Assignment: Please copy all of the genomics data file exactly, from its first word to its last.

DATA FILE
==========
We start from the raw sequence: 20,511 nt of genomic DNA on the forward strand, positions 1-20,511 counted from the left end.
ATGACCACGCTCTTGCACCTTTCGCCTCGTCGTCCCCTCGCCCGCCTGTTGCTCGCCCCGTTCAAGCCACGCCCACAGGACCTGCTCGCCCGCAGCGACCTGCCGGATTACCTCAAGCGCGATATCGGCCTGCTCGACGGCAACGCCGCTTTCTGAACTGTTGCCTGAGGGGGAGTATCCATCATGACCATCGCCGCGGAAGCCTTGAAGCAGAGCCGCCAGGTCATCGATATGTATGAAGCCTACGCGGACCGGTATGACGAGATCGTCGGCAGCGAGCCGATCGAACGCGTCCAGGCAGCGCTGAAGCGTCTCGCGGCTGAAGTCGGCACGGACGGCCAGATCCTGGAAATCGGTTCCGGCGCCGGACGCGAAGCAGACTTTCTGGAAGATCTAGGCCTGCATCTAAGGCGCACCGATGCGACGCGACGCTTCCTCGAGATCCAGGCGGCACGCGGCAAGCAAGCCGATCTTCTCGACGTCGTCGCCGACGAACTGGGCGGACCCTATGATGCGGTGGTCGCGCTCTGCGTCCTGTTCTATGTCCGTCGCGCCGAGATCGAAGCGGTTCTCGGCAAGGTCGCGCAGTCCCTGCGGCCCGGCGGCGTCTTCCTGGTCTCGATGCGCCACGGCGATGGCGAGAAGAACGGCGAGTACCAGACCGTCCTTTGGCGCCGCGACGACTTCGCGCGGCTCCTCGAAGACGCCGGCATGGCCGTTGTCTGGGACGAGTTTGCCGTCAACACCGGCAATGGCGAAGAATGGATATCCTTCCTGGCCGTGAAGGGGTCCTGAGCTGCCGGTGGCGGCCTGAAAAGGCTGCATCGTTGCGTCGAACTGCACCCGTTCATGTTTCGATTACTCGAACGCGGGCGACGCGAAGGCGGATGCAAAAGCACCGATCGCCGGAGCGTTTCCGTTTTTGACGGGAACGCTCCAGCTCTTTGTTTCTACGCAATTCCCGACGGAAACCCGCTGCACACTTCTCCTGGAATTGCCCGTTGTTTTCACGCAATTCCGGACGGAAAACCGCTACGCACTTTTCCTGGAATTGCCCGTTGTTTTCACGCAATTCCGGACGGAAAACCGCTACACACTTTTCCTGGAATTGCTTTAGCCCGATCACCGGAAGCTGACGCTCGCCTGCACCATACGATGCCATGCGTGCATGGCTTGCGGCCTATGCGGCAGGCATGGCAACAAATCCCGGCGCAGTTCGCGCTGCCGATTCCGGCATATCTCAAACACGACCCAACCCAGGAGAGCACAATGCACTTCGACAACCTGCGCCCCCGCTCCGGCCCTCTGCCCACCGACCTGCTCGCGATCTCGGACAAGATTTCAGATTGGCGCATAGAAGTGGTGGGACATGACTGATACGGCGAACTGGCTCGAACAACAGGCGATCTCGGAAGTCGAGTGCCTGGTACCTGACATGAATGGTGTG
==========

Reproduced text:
We start from the raw sequence: 20,511 nt of genomic DNA on the forward strand, positions 1-20,511 counted from the left end.
ATGACCACGCTCTTGCACCTTTCGCCTCGTCGTCCCCTCGCCCGCCTGTTGCTCGCCCCGTTCAAGCCACGCCCACAGGACCTGCTCGCCCGCAGCGACCTGCCGGATTACCTCAAGCGCGATATCGGCCTGCTCGACGGCAACGCCGCTTTCTGAACTGTTGCCTGAGGGGGAGTATCCATCATGACCATCGCCGCGGAAGCCTTGAAGCAGAGCCGCCAGGTCATCGATATGTATGAAGCCTACGCGGACCGGTATGACGAGATCGTCGGCAGCGAGCCGATCGAACGCGTCCAGGCAGCGCTGAAGCGTCTCGCGGCTGAAGTCGGCACGGACGGCCAGATCCTGGAAATCGGTTCCGGCGCCGGACGCGAAGCAGACTTTCTGGAAGATCTAGGCCTGCATCTAAGGCGCACCGATGCGACGCGACGCTTCCTCGAGATCCAGGCGGCACGCGGCAAGCAAGCCGATCTTCTCGACGTCGTCGCCGACGAACTGGGCGGACCCTATGATGCGGTGGTCGCGCTCTGCGTCCTGTTCTATGTCCGTCGCGCCGAGATCGAAGCGGTTCTCGGCAAGGTCGCGCAGTCCCTGCGGCCCGGCGGCGTCTTCCTGGTCTCGATGCGCCACGGCGATGGCGAGAAGAACGGCGAGTACCAGACCGTCCTTTGGCGCCGCGACGACTTCGCGCGGCTCCTCGAAGACGCCGGCATGGCCGTTGTCTGGGACGAGTTTGCCGTCAACACCGGCAATGGCGAAGAATGGATATCCTTCCTGGCCGTGAAGGGGTCCTGAGCTGCCGGTGGCGGCCTGAAAAGGCTGCATCGTTGCGTCGAACTGCACCCGTTCATGTTTCGATTACTCGAACGCGGGCGACGCGAAGGCGGATGCAAAAGCACCGATCGCCGGAGCGTTTCCGTTTTTGACGGGAACGCTCCAGCTCTTTGTTTCTACGCAATTCCCGACGGAAACCCGCTGCACACTTCTCCTGGAATTGCCCGTTGTTTTCACGCAATTCCGGACGGAAAACCGCTACGCACTTTTCCTGGAATTGCCCGTTGTTTTCACGCAATTCCGGACGGAAAACCGCTACACACTTTTCCTGGAATTGCTTTAGCCCGATCACCGGAAGCTGACGCTCGCCTGCACCATACGATGCCATGCGTGCATGGCTTGCGGCCTATGCGGCAGGCATGGCAACAAATCCCGGCGCAGTTCGCGCTGCCGATTCCGGCATATCTCAAACACGACCCAACCCAGGAGAGCACAATGCACTTCGACAACCTGCGCCCCCGCTCCGGCCCTCTGCCCACCGACCTGCTCGCGATCTCGGACAAGATTTCAGATTGGCGCATAGAAGTGGTGGGACATGACTGATACGGCGAACTGGCTCGAACAACAGGCGATCTCGGAAGTCGAGTGCCTGGTACCTGACATGAATGGTGTG